Ari:  I enjoyed the bus rides. We saw lots of sights out the window and I got to bond with the different people I sat with throughout the trip. 


Ezeh:  The African American Museum and Natural History museums were the best parts. 


Aubrey:  I like seeing Georgetown. The neighborhood was really pretty. 


Konner:  The Black History Museum was the best thing I saw. 


Gali:  I liked hanging out with Camille on the trip. 


Sienna:  My highlight was Shear Madness. It was funny. 


Lila B:  I really enjoyed hanging our with people I know and also making new friends.


Rishi:  I really liked the Lincoln, Vietnam Veterans, and Korean Memorial. I researched those in class, so it was nice to see them in person. I also liked giving Mr. Brannan snacks. 


Ruby:  I liked the Lincoln Memorial. I’ve seen it before, and it reminded me of when I visited DC when I was little. 


Tyler:  Uh, what did we do? I guess the art museums were good. 


Goldie:  I liked getting lunch and dinner with my friends. The Holocaust Museum was also impactful. 


Raven: The Holocaust museum really impacted me. Though it wasn’t an enjoyable experience, it was really important to be there. I also enjoyed finding mushrooms and rooming with Kima!


Dylan:  I had a good time at the Lincoln Memorial with my friends. 


Liam: The Udvar-Hazy Center was really cool. The planes were awesome. 


Cyrus:  I liked seeing the Capitol. The tour was fun. 


Jaxon: The Washington Monument was cool. It was really tall.


Cosi: I liked the Spy Museum because of the interactive exhibits and the stuff on display.


Zoey:  The Spy Museum was fun with its interactive exhibits. 


Leila:  I enjoyed getting to explore the neighborhoods with my friends and sit next to them on the bus. 


Sasha:  I liked seeing the Holocaust Museum. It was sad but powerful. There was even more info than the museum in LA. It was emotional. 

Now, usually, this is the part of the blog where we wrap things up, where we reflect on a whole year of 8th grade events and accomplishments and wish students well as they get ready for graduation and head off to high school, but this year is different. The near-week-long trip to the nation’s capital provided a meaningful opportunity for students to connect and learn together outside the classroom. Against the backdrop of iconic memorials and museums, they gained a deeper understanding of American history and government. Our hope is your kids return energized and inspired, with new friendships forged and fresh perspectives gained. Throughout the year ahead, teachers will refer back to the trip as they dive into projects and curriculum topics in English, social studies, SPLASH, and more. The 8th graders now share memories of gazing up at the Washington Monument, laying a wreath at the Tomb of the Unknown Soldier in Arlington National Cemetery, and debating issues that are discussed in the Capitol chambers. These experiences will serve as a springboard as students apply what they learned in DC to their studies all year. With tight bonds established and new knowledge in hand, the 8th grade is prepared to make this year at WNS their most successful yet.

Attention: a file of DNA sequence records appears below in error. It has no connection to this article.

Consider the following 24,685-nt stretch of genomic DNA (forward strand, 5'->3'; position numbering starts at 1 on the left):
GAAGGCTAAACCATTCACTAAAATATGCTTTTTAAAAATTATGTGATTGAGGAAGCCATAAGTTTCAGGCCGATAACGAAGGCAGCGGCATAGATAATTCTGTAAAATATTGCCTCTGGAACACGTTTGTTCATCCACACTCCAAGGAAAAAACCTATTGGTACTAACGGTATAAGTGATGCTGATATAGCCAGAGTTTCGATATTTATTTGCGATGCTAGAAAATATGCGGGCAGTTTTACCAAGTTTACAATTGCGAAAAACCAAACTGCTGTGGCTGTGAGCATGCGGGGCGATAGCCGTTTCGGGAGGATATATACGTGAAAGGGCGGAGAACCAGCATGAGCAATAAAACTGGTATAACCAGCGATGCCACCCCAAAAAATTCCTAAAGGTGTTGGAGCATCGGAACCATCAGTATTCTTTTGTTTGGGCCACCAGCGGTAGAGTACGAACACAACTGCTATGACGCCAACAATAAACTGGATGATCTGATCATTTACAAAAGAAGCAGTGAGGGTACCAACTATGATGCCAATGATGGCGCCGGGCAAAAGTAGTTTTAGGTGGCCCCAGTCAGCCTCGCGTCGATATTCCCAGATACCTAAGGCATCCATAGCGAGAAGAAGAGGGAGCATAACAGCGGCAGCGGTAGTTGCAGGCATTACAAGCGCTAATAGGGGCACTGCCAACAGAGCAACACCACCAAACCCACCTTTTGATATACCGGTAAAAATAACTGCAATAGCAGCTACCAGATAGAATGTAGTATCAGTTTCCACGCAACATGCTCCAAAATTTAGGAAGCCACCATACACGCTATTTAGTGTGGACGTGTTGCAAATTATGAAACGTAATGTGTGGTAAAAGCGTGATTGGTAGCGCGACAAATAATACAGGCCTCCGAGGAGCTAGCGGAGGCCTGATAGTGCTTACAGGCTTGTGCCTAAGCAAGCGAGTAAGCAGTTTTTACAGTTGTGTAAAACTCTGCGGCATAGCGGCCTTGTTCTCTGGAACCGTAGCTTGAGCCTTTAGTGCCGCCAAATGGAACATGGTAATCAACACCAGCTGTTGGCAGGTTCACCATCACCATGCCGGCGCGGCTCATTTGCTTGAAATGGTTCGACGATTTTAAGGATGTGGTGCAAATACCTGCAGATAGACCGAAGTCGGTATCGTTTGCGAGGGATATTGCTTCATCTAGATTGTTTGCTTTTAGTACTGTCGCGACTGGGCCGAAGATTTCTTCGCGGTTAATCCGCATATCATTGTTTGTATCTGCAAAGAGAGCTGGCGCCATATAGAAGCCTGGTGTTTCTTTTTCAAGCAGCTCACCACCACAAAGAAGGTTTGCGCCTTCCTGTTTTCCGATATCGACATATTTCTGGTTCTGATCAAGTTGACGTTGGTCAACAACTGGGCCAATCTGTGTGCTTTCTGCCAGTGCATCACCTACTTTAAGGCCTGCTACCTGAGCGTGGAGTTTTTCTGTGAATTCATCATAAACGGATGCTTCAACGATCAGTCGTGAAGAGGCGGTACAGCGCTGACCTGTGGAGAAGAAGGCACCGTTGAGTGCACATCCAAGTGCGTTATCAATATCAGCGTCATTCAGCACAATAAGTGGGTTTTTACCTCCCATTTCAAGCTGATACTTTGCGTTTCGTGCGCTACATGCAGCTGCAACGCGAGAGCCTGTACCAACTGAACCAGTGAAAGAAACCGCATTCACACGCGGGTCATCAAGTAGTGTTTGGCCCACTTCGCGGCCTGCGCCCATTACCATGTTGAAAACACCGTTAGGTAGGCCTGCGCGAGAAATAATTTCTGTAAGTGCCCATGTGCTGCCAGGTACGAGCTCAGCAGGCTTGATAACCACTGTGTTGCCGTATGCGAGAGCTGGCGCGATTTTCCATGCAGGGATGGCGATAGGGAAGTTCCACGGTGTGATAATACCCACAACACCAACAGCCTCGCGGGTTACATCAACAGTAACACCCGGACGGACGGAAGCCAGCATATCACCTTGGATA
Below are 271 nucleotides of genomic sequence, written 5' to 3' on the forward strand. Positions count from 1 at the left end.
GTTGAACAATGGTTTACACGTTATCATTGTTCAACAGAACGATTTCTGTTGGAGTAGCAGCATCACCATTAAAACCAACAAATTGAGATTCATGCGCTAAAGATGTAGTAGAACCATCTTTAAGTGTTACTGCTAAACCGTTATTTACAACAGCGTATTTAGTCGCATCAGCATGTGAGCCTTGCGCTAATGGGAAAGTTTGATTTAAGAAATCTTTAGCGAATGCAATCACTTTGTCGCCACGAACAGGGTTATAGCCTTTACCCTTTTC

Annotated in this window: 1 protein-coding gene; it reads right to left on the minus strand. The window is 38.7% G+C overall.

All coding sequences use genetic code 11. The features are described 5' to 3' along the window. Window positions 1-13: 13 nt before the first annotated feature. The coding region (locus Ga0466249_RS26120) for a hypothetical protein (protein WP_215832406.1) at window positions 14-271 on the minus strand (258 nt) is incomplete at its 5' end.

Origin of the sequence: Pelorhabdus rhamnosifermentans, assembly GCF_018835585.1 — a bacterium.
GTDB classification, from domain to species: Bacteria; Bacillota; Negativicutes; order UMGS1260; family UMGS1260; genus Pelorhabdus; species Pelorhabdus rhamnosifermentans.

Your 8th Grade Chaperones

Washington DC 2023-24 – Day 5

By | DC 23-24

Washington D.C. 2023-24

– Mr. Brannan & the 8th Grade Chaperones


We ended breakfast today with a sentimental moment as a class. Your eighth graders shared special memories they’ve had over the past few days. Christina shared how much fun she had with friends in Georgetown. Vince has had the best time bonding with his roommates at the hotel and inside museums. Hearing what they had to say, we’re sure the memories they are making m with each other and in this trip will have a positive effect on the rest of the year and provide them with happy memories they can look back on for years to come. 


After breakfast, we boarded the bus to stop at the Marine Corps Memorial. Officially dedicated in 1954, the memorial depicts the famous flag raising at Iwo Jima during World War II. Felix de Weldon designed the striking bronze statue based on the iconic, Pulitzer Prize-winning photograph taken by Joe Rosenthal. At an imposing height of 78 feet, the memorial shows six 32-foot tall figures raising the flag on Mount Suribachi. The memorial is a tribute to the valor and sacrifices of the Marine Corps during their victory at Iwo Jima. With its massive scale and realistic detail, the monument vividly captures a pivotal moment for the Marines during World War II that came to symbolize their dedication and bravery. 


Being on the banks of the Potomac River in Arlington, Virginia, looking up at this massive memorial has always been an impactful experience for WNS kids, and this year is no exception, particularly as our arrival lined up perfectly with real Marines raising an American flag up the pole of the memorial. 


The flag vaulted toward the sky, drawing every eye that gazed upon it upward to the American flag before those eyes fell down on the cast iron soldier faces, their grimaces, their tiredness, their determination to do their duty and finish the task given to them no matter the cost, and every man depicted in this statue paid a heavy cost, most of them the ultimate cost. As your students walked around this memorial, they too could feel that cost to some degree. That’s the power of this memorial, a quick, near-accidental photograph taken on a rocky island in the Pacific now transformed into a powerful piece of art.


While the Marine Corps Memorial captures the sacrifices of so many during their time in the Pacific Theatre in World War II, it was a fitting way to begin our morning. Our next stop on the itinerary was the US Holocaust Memorial Museum.